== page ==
Getting your dog or cat into shape has benefits
Creators News Service
Sure, it looks like an easy life: Nap for hours, laze around in the sunny yard and then go straight to a ready-to-eat bowl of food. But household pets also need exercise for all the same reasons that their owners do: to keep weight under control, muscles in shape and, just as significantly, maintain an even keel with disposition.
"It definitely brings emotional benefits," said Meg Wallace, professional petsitter and owner of Eastside Petsitters in Los Angeles. "Exercise can improve a pet's mood by taking away excess energy and anxiety as well."
Not only is it their natural instinct to exercise, insisted Wallace, but "it can help with their health and temperament." And it's not just Fido that needs the workout. "Exercising a cat can be difficult," admits Wallace. "They do sleep more and some cats don't like to play, but exercise is beneficial to them if you can get them to do it."
So, with the benefits clear, the question remains: How do you get them moving?
Animal expert Warren Eckstein, an author and host of the syndicated radio show "The Pet Show with Warren Eckstein," said an animal should start with a basic check up.
"It's no different than a person," said Eckstein, "Make sure your pet is physically in good shape, and be sure to warm them up a bit. Build an exercise program up gradually and always end on a positive note." If pets aren't exercised, said Eckstein, "they will have the same problems that people have with hip and joint problems and arthritis."
Change out pet toys to add variety and scatter them around the house and backyard. Don't just take the dog around the block, but rather try heading to a dog park, a dog beach or seek out an agility training course. Or make doggy play dates with well-behaved neighborhood pet pals, said Eckstein.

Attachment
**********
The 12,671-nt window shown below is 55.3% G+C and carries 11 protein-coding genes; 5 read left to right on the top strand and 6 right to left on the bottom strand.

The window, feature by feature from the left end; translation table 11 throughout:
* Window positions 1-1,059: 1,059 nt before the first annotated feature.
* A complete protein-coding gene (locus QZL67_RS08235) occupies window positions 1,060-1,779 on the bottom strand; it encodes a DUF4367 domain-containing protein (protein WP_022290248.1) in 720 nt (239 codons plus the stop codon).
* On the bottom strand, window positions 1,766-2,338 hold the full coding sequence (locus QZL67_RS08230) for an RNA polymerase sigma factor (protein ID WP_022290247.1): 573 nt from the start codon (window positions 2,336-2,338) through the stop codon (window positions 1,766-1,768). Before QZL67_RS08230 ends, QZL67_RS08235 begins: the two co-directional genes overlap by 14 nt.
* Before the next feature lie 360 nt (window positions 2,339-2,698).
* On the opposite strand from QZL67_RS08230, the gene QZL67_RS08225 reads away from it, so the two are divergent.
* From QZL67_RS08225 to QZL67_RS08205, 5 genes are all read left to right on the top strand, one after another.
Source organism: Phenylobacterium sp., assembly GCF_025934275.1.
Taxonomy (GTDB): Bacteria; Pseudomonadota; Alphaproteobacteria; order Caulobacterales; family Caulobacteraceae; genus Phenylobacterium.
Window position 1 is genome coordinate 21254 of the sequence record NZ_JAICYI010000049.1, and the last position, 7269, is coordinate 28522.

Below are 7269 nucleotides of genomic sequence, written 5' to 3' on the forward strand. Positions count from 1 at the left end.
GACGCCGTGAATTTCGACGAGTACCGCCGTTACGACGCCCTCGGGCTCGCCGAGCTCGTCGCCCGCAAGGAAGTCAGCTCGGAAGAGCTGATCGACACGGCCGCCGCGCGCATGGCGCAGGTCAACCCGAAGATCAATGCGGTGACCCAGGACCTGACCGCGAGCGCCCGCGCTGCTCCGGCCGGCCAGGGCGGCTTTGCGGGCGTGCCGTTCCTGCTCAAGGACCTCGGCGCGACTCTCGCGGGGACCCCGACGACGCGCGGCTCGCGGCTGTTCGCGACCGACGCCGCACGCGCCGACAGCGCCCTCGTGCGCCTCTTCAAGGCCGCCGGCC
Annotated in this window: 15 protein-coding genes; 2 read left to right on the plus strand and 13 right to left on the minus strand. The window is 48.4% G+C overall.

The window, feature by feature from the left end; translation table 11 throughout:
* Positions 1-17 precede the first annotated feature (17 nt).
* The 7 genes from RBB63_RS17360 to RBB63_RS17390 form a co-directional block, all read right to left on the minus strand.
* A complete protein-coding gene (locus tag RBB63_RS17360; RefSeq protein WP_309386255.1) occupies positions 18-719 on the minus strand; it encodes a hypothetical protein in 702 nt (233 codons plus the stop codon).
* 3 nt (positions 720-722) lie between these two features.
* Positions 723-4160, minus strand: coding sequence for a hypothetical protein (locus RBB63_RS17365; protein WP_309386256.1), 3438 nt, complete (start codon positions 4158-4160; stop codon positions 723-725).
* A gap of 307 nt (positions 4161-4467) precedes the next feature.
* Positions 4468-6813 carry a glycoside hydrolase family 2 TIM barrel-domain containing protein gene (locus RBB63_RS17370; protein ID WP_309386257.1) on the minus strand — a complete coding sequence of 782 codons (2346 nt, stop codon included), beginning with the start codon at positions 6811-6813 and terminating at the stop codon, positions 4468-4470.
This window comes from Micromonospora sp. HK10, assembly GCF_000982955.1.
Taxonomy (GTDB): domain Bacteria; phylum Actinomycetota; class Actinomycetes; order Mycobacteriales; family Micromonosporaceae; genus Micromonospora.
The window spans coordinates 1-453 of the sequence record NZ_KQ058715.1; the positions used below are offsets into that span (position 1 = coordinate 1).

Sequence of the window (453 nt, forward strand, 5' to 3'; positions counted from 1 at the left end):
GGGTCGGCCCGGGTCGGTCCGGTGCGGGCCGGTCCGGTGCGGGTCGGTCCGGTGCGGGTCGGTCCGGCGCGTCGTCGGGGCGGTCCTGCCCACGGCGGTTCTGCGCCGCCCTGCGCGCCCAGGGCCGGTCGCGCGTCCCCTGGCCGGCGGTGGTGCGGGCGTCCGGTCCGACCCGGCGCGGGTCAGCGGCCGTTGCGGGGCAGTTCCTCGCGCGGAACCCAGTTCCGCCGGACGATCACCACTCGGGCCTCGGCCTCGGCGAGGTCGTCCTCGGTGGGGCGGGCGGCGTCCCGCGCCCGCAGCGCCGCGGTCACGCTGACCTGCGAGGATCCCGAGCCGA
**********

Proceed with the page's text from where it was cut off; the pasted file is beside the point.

For the indoor cat, he suggested bringing home cardboard boxes from the grocery store, cutting holes and creating tunnels to form a kitty condo. The new smells will get your cat nosing around and investigating. "Many people don't realize how physical cats can be," said Eckstein. "By constantly changing the environment you'll keep your cat stimulated. The more physical exercise a cat has the fewer behavior issues it will have."
Walking cats on a harness is another suggestion, if you can desensitize your cat to wearing one. Or just chase your cat, said Eckstein, and then have your cat chase you. Play monkey in the middle with another person while your cat or dog runs back and forth. Use Frisbees or fetch toys to get your dog going, while cats often enjoy feather toys, or even a laser pointer. "They go crazy over them," Wallace said.
Beware a "weekend warrior" attitude, said Eckstein, referring to the person who works all week and then wants to take a dog out on a marathon run. "Don't exercise your dog or cat before or after they eat," warned Eckstein.
Bad weather is no excuse. Try indoor staircase sprints, or running up and down a hall. "Just remember how you feel when you've got pent-up energy," said Eckstein. "That's how your pet feels."
He also encourages massage as a way to soothe a tired pet's muscles, bond, and check for any lumps or bumps under the dog's skin.
"It's like the old adage, a tired dog is a happy dog," said Paul Brahaney of Jog A Dog, a company that produces indoor treadmills specially made for dogs. Invented in 1972, the treadmill comes in four sizes. "Well over 90 percent of behavior issues with dogs [such as nipping, whining and chewing] is due to lack exercise," said Brahaney. "They need a release, and the treadmill does it."
After a dog is acclimated, he said, "they beg to get on it. Then you're not dependent on the weather, and you provide your dog with exercise. It's consistent." Just like for most humans, pets come to depend on their exercise routines and the benefits are clear -- for everyone in the household.